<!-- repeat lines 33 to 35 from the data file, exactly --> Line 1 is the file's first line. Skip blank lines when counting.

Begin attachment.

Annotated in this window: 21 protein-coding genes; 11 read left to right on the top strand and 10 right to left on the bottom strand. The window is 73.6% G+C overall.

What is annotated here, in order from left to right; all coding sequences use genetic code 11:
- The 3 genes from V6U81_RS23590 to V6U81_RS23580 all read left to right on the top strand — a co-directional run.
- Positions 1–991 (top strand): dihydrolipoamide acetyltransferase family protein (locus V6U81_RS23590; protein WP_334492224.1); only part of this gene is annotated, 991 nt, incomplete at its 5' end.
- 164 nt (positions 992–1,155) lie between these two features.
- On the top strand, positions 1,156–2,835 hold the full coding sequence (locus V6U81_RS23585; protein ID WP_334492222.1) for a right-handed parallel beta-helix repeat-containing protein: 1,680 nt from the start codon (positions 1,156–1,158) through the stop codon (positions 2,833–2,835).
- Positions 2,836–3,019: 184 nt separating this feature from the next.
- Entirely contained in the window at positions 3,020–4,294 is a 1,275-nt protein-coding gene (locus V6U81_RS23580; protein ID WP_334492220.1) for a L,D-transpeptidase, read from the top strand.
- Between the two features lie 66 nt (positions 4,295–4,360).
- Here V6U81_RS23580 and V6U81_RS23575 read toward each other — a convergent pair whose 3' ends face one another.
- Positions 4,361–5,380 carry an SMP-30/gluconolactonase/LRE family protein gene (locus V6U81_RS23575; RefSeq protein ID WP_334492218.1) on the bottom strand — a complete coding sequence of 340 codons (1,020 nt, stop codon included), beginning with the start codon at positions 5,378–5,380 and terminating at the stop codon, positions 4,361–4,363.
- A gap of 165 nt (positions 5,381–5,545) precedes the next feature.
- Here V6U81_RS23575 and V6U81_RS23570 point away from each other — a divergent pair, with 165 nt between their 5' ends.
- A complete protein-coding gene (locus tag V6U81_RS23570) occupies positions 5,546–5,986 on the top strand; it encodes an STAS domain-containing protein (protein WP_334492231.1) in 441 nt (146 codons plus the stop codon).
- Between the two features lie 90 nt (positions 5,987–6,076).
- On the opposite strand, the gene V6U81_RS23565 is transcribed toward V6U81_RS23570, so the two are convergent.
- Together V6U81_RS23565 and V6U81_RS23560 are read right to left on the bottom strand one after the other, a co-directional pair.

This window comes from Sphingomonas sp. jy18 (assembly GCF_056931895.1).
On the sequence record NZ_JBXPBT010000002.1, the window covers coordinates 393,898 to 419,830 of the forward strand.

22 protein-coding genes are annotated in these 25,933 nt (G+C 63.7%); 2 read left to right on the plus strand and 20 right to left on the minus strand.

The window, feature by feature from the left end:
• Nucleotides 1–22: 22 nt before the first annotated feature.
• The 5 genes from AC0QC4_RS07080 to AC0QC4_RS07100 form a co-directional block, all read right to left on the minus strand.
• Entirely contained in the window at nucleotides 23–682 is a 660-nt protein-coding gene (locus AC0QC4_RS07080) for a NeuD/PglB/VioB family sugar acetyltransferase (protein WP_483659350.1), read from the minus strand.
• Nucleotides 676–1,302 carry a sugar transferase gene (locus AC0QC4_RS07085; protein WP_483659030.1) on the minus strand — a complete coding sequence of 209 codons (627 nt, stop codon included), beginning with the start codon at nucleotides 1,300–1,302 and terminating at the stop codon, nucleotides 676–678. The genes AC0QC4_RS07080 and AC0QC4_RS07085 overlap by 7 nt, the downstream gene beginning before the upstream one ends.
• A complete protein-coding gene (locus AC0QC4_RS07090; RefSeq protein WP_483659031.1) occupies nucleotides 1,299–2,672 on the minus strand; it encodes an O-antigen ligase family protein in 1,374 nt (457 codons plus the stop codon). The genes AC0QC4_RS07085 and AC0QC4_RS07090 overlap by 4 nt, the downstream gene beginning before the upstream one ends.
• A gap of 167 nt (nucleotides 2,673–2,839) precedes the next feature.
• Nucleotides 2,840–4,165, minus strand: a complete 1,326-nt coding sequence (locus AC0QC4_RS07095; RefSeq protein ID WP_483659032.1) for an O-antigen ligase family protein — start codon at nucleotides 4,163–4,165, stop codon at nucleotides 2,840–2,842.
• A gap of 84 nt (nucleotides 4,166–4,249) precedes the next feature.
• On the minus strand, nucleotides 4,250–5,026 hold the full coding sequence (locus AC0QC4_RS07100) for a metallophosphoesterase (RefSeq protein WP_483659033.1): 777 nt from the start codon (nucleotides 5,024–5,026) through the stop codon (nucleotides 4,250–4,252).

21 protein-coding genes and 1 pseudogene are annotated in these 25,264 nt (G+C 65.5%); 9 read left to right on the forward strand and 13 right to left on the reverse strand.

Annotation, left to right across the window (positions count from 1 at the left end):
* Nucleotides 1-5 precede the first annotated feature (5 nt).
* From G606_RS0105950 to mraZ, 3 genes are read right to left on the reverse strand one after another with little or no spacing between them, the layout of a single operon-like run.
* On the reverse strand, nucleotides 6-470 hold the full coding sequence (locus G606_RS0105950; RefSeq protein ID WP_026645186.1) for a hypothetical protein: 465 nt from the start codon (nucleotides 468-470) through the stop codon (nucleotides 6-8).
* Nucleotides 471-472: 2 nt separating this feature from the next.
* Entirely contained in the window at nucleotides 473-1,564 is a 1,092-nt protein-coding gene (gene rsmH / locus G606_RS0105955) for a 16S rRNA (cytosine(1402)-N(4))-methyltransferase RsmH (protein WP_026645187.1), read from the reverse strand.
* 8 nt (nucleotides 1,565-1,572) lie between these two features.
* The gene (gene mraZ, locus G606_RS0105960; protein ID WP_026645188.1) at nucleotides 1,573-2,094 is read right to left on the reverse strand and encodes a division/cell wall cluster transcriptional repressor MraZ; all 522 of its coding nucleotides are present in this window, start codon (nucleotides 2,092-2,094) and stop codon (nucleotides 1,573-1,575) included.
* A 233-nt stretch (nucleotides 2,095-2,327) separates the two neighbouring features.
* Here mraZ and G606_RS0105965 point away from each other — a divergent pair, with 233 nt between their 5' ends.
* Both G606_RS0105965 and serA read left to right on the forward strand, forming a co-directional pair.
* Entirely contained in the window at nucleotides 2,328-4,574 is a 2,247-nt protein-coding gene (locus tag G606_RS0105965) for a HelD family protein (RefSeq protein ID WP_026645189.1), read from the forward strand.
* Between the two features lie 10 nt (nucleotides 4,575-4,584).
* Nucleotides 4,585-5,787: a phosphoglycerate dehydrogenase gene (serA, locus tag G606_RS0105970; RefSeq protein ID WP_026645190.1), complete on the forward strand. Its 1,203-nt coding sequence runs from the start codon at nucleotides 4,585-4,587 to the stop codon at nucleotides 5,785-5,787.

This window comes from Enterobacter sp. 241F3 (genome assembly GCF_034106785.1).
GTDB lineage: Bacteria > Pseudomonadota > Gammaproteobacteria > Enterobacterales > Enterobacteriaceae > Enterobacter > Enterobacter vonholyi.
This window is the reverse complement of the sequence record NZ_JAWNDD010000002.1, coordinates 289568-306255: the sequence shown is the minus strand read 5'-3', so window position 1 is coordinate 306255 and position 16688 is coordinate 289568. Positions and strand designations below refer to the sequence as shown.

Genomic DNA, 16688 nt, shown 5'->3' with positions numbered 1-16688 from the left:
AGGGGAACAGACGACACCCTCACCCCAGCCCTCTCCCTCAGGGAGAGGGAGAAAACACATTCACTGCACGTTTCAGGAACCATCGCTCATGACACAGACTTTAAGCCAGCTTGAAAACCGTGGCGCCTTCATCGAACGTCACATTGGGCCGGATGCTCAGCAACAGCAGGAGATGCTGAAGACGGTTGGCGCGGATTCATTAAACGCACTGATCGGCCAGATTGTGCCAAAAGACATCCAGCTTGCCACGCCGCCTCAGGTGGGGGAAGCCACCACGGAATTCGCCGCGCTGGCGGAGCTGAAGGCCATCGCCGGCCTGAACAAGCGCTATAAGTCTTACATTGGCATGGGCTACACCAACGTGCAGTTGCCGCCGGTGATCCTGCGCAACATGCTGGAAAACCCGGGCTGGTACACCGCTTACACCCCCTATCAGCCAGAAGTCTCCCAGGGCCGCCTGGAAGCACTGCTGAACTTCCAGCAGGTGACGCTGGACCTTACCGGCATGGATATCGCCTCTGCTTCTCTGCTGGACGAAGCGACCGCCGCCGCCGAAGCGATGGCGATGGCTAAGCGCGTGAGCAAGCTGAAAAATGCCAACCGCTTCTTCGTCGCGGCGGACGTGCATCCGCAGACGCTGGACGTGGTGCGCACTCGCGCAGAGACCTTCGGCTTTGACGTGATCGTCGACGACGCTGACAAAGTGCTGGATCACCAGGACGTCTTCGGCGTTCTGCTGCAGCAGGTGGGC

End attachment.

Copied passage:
* Nucleotides 1-5 precede the first annotated feature (5 nt).
* From G606_RS0105950 to mraZ, 3 genes are read right to left on the reverse strand one after another with little or no spacing between them, the layout of a single operon-like run.
* On the reverse strand, nucleotides 6-470 hold the full coding sequence (locus G606_RS0105950; RefSeq protein ID WP_026645186.1) for a hypothetical protein: 465 nt from the start codon (nucleotides 468-470) through the stop codon (nucleotides 6-8).